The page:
“I see the movie very clearly when I’m writing. I try to put down what I see and let other people in on the joke, and hope they are seeing the movie that’s in my head. It’s important to do that whether you’re writing so that another director will take it and interpret your work, or whether you’re trying to get financing and get actors attached to it. They need to know what the movie is and so I try to put as much on the page as I know how.
“…If you’re writing visually you’re seeing so much, and there’s a tendency to see every bit of behavior and everything that’s in the room and so forth because it’s vivid to you if you’re seeing the movie in your head. But part of the craft of screenwriting is to write in such a pity way—it’s almost like being a combination of a poet and a journalist. You’re trying to get the important information out there, but you’re trying to do it with enough concision and accuracy that you’re almost like a poet describing something in as few words as possible, but as vividly as possible. You don’t want there to be a lot of confusion because it is the blueprint of the film.
“Later you will have prop people, working with set dressers, working with art directors, and production designers and they will be looking at that little piece of description and they’ll be saying ‘Is it this or is it that?’ So you do have to help them out a little bit by trying to write precisely… I don’t think there’s any screenwriter working—that’s getting their films produced— that doesn’t try to direct a little bit on the page. Because if you know this is a sad moment at the end of something you’re going to try to write a transition that allows that sadness to sit there for a moment. And you don’t want to just bluntly go to the next scene, you want to describe something—but that’s technically direction.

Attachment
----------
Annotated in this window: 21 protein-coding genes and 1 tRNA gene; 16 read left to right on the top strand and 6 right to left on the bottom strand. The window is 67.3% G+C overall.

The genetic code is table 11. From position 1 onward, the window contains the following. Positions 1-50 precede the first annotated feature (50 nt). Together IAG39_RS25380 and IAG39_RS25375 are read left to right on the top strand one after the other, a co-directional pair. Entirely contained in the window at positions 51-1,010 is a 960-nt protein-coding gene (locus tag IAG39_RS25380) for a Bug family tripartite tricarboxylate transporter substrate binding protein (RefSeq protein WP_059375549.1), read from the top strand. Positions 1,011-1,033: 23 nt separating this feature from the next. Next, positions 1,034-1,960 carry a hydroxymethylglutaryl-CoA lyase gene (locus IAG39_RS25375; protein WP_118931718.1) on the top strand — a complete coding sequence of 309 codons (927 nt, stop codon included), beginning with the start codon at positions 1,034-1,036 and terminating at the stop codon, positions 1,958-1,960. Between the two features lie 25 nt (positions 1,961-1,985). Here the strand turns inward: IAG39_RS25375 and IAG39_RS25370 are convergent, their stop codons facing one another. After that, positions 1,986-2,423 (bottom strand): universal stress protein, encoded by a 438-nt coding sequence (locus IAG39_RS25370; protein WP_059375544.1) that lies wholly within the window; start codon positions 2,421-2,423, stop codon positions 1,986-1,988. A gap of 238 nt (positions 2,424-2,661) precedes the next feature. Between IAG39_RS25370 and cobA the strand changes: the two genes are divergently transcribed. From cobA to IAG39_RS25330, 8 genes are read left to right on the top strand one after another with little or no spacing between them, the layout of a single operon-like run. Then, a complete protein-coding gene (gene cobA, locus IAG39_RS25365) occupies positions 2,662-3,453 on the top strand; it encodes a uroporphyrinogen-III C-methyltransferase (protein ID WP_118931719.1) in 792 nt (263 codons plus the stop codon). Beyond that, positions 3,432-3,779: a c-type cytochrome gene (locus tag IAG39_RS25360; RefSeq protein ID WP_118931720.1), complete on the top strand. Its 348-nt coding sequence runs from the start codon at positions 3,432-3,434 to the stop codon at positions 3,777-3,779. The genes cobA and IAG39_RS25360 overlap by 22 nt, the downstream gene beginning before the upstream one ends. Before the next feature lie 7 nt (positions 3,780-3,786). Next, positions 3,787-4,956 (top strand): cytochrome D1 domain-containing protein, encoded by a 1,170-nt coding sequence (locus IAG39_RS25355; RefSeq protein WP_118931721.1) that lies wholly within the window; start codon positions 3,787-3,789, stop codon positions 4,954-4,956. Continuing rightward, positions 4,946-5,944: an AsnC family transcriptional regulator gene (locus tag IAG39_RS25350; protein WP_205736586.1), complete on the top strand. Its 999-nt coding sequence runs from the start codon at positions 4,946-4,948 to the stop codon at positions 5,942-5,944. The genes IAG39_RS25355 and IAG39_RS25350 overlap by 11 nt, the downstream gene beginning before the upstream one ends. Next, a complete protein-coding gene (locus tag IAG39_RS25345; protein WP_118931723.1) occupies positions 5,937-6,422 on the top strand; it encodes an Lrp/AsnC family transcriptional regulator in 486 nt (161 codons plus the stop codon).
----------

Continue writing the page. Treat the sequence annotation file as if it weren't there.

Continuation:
“If you’re saying what the character looks like or emotion that they’ve making or even if they’re sitting still for a moment, you are providing direction. But if you don’t put that there, the scene isn’t going to land in quite the same way and allow the reader to have that moment to experience it before you move on to the next scene. So slowly you learn to hide this direction so that it’s not intrusive, it doesn’t become the point of the scene, and it allows the director room to interpret and say I know they wrote them sitting still here but instead I’m going to go to leaves outside of a window for instance. As long as they are giving something that allows a resting places it doesn’t matter. You’re just giving one version of it.”
Screenwriter Robin Swicord
The Dialogue Interview: Learning from the Masters interview with Jay Fernandez (Part 3)
Descriptive Writing (Frank Darabont)
Descriptive Writing (Stephen King)
Postcard #65 (Tennessee Williams) “The violets in the mountains have broken the rocks! The world thirsts after sympathy, compassion, love.”—T.W.
Descriptive Writing—Part 1 (Tip #22)
Descriptive Writing—Part 2 (Tip #23)
Descriptive Writing—Part 3 (Tip #24)
Descriptive Writing—Pt. 4, Action (Tip #25)
Descriptive Writing—Pt. 5, Setting (Tip #26)